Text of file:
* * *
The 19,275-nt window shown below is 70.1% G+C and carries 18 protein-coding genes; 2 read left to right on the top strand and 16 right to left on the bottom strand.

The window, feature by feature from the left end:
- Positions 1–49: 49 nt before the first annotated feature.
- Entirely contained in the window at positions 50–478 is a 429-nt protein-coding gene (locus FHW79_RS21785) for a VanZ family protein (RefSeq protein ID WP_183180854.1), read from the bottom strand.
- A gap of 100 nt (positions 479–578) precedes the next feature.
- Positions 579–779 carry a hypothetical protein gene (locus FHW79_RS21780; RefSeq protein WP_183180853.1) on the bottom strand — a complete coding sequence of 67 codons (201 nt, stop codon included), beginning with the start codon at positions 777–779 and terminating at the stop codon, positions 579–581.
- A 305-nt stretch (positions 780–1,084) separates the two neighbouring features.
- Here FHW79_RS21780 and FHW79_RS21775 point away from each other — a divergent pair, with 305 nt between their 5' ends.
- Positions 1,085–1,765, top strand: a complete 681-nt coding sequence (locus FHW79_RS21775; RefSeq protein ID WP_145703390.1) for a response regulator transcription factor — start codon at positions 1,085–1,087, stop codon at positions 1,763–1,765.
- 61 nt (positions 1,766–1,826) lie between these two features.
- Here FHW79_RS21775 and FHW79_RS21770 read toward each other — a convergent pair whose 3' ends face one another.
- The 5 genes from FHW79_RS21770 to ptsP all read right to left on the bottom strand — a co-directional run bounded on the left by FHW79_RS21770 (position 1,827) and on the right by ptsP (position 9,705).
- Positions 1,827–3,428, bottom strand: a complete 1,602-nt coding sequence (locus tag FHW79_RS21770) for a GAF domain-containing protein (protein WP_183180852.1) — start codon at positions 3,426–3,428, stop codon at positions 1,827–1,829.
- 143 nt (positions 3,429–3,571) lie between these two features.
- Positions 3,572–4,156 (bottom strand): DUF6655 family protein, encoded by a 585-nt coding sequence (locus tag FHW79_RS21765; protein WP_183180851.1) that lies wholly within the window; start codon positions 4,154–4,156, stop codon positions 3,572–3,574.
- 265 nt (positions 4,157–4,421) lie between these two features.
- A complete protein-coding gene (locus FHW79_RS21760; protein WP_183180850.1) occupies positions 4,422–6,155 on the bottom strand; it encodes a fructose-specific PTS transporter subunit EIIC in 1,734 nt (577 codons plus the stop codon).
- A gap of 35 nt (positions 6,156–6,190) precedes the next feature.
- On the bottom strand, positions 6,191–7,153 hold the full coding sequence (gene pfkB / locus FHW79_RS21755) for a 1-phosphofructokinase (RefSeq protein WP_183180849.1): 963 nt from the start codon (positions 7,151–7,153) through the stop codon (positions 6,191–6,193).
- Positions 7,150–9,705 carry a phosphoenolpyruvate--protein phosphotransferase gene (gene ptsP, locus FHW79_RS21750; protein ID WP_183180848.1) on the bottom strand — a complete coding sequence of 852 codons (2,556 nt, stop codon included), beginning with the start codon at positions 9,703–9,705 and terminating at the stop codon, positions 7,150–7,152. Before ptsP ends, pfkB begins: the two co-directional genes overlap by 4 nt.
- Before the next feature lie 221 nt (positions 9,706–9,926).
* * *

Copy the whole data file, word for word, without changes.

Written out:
The 19,275-nt window shown below is 70.1% G+C and carries 18 protein-coding genes; 2 read left to right on the top strand and 16 right to left on the bottom strand.

The window, feature by feature from the left end:
- Positions 1–49: 49 nt before the first annotated feature.
- Entirely contained in the window at positions 50–478 is a 429-nt protein-coding gene (locus FHW79_RS21785) for a VanZ family protein (RefSeq protein ID WP_183180854.1), read from the bottom strand.
- A gap of 100 nt (positions 479–578) precedes the next feature.
- Positions 579–779 carry a hypothetical protein gene (locus FHW79_RS21780; RefSeq protein WP_183180853.1) on the bottom strand — a complete coding sequence of 67 codons (201 nt, stop codon included), beginning with the start codon at positions 777–779 and terminating at the stop codon, positions 579–581.
- A 305-nt stretch (positions 780–1,084) separates the two neighbouring features.
- Here FHW79_RS21780 and FHW79_RS21775 point away from each other — a divergent pair, with 305 nt between their 5' ends.
- Positions 1,085–1,765, top strand: a complete 681-nt coding sequence (locus FHW79_RS21775; RefSeq protein ID WP_145703390.1) for a response regulator transcription factor — start codon at positions 1,085–1,087, stop codon at positions 1,763–1,765.
- 61 nt (positions 1,766–1,826) lie between these two features.
- Here FHW79_RS21775 and FHW79_RS21770 read toward each other — a convergent pair whose 3' ends face one another.
- The 5 genes from FHW79_RS21770 to ptsP all read right to left on the bottom strand — a co-directional run bounded on the left by FHW79_RS21770 (position 1,827) and on the right by ptsP (position 9,705).
- Positions 1,827–3,428, bottom strand: a complete 1,602-nt coding sequence (locus tag FHW79_RS21770) for a GAF domain-containing protein (protein WP_183180852.1) — start codon at positions 3,426–3,428, stop codon at positions 1,827–1,829.
- 143 nt (positions 3,429–3,571) lie between these two features.
- Positions 3,572–4,156 (bottom strand): DUF6655 family protein, encoded by a 585-nt coding sequence (locus tag FHW79_RS21765; protein WP_183180851.1) that lies wholly within the window; start codon positions 4,154–4,156, stop codon positions 3,572–3,574.
- 265 nt (positions 4,157–4,421) lie between these two features.
- A complete protein-coding gene (locus FHW79_RS21760; protein WP_183180850.1) occupies positions 4,422–6,155 on the bottom strand; it encodes a fructose-specific PTS transporter subunit EIIC in 1,734 nt (577 codons plus the stop codon).
- A gap of 35 nt (positions 6,156–6,190) precedes the next feature.
- On the bottom strand, positions 6,191–7,153 hold the full coding sequence (gene pfkB / locus FHW79_RS21755) for a 1-phosphofructokinase (RefSeq protein WP_183180849.1): 963 nt from the start codon (positions 7,151–7,153) through the stop codon (positions 6,191–6,193).
- Positions 7,150–9,705 carry a phosphoenolpyruvate--protein phosphotransferase gene (gene ptsP, locus FHW79_RS21750; protein ID WP_183180848.1) on the bottom strand — a complete coding sequence of 852 codons (2,556 nt, stop codon included), beginning with the start codon at positions 9,703–9,705 and terminating at the stop codon, positions 7,150–7,152. Before ptsP ends, pfkB begins: the two co-directional genes overlap by 4 nt.
- Before the next feature lie 221 nt (positions 9,706–9,926).